Exploratory factor analysis
Exploratory factor analysis techniques  were used to assess the unidimensionality of the SEPA scale and the contribution of each scale item to the assessment of self-efficacy.
Similar internal consistency, concurrent validity, and predictive validity tests were conducted with the SEPA scale that had collapsed response options to determine whether reliability and validity improved, decreased, or were sustained.
Results of descriptive statistics are presented in Table 2. Briefly, most participants (83%) reported being of Mexican origin or descent, and most (86%) completed high school. Additionally, 46% of participants were not employed and 40% reported an annual household income less than US $20,000. On average, participants at baseline were engaging in 32 min of MVPA per week, measured with the accelerometer. At 6 and 12 months, participants were engaging in 59 and 62 min of MVPA per week on average, respectively. For self-report MVPA, participants reported engaging in 9, 87, and 92 min of MVPA per week at baseline, 6 months, and 12 months, respectively. Mean self-efficacy at baseline was 11.5 (on a scale of 5 to 25), while at 6 months it was 12.4 and at 12 months 12.9.
While baseline data for 205 women was available, only 142 and 150 of those women provided all the 6- and 12-month information, respectively, used for this secondary data analysis. Upon closer inspection, we found no significant differences in baseline data for demographic and other variables, including no differences in self-efficacy or PA, between those who provided all 6 and 12-month data and those who did not. The only exception was the variable age: mean age for responders was 41.2 years, while for non-responders it was 35.1 years (t = − 3.67, df = 160).
Cronbach’s alpha was .72 (95% CI .62–.82) for the baseline data, .76 (95% CI .67–.85) for the 6-month data, and .78 (95% CI .69–.87) for 12-month data, indicating acceptable internal consistency.
There were positive associations at 6 and 12 months between SEPA scores and minutes/week of MVPA (measured with the 7-day PAR and the accelerometer). As shown in Table 3, the correlation coefficients for 6- and 12-month data were all statistically significant at the 0.05 level, and ranged from small to medium. As expected due to the narrow range of baseline SEPA and MVPA values, which were restricted by design for the purposes of this intervention, we did not observe associations between baseline PA and baseline self-efficacy.
Regarding the difference in self-efficacy scores between those who were meeting PA guidelines at 6 and 12 months, compared to those who were not, we also found significant differences. As shown in Table 3, results of independent samples t-tests (using data collected with both the 7-day PAR and the accelerometer) showed that those who were meeting guidelines had significantly higher mean self-efficacy scores compared to those who were not. For example, at 6 months, using the original self-efficacy scale, those who were meeting the guidelines (as measured by accelerometer) scored on average 15.5 (sd = 4.872) out of 25 in self-efficacy, compared to 11.95 (sd = 4.271) among those who were not meeting guidelines.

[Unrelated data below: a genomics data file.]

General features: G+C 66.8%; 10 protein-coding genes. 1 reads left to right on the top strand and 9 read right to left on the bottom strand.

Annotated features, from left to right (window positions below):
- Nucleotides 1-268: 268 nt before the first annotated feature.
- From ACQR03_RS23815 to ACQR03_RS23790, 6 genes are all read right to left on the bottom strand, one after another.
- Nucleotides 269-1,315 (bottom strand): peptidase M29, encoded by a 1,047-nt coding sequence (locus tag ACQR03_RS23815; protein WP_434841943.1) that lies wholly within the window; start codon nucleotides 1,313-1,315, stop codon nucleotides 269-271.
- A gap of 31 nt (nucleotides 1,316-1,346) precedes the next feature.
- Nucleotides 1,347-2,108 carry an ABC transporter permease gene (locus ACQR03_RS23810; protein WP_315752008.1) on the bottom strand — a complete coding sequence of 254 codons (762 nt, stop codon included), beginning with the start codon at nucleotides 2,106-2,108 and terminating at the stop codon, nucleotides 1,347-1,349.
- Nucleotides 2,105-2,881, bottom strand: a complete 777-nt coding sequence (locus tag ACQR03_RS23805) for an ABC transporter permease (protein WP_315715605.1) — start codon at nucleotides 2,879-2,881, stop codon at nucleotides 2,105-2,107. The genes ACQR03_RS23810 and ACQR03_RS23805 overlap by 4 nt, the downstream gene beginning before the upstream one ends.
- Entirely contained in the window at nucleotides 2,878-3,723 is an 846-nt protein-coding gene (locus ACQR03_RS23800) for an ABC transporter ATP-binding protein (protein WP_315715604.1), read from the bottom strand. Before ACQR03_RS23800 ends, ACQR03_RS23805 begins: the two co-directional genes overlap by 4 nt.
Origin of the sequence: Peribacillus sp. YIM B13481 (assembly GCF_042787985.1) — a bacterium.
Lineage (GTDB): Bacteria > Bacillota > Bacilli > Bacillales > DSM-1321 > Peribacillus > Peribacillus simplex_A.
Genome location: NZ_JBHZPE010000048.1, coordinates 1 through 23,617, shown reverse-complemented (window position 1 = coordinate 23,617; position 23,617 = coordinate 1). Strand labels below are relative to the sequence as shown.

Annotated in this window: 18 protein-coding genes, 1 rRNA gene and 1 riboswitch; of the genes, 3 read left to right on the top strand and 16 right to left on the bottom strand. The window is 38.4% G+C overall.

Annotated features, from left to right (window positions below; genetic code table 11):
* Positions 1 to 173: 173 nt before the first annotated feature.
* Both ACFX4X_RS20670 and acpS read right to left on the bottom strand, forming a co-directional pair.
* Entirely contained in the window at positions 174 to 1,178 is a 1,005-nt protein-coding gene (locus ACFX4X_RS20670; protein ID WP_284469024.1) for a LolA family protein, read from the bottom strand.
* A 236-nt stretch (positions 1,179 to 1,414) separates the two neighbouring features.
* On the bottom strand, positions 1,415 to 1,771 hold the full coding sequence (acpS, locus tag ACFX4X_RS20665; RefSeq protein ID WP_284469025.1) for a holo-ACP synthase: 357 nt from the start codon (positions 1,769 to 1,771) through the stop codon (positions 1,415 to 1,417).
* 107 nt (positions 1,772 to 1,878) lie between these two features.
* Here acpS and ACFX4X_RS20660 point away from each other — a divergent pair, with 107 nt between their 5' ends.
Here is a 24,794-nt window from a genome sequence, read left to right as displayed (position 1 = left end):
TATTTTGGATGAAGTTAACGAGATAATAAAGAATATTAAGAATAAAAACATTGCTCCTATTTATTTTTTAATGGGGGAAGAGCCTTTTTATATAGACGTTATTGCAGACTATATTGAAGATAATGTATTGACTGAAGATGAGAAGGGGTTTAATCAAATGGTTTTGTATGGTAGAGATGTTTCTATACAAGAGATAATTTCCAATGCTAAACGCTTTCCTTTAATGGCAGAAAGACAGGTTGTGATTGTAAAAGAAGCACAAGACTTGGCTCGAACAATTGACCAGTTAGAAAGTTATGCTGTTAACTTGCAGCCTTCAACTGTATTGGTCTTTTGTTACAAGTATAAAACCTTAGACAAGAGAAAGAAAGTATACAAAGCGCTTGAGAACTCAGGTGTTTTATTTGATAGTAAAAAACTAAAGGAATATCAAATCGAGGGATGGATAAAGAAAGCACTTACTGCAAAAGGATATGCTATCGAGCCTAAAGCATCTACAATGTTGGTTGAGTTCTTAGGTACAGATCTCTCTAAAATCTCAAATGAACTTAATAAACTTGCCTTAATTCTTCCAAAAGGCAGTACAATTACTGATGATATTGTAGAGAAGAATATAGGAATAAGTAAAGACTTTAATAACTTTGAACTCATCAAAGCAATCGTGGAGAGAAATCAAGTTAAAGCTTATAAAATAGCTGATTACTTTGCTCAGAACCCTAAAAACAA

Multiple linear regression models revealed that SEPA scores at 6 months significantly predicted MVPA at 12 months (self-report and accelerometer-measured). As shown in Table 3, greater self-efficacy was associated with more minutes of MVPA per week. Additionally, self-efficacy at 6 months predicted meeting PA guidelines at 12 months when self-report PA data were used, but not with accelerometer data, so that for every unit increase in self-efficacy, we would expect to see a 14% increase in the odds of meeting PA guidelines. As expected because of the narrow range of the SEPA baseline values, baseline SEPA scores did not predict MVPA engagement at 6 months, nor meeting PA guidelines at 6 months.
Non-parametric kernel smoothing techniques and option characteristic curves
Using Item Response Theory , specifically non-parametric Kernel Smoothing techniques , we plotted Option Characteristic Curves (OCC) for each of the items in the SEPA scale. These curves represent an individual’s probability of choosing one of the five response options, based on his or her overall severity in the latent self-efficacy construct. Based on OCC plots, which showed overlapping probabilities for response options, we collapsed each of the item’s five response options into three for increased accuracy: (1) Not Confident, (2) Slightly Confident/Moderately Confident, and (3) Very Confident/Extremely Confident. Figure 1 contains an example of the plots of non-parametric OCCs for question #5 (pertaining to exercising when it is raining) for 6-month data.
Exploratory factor analysis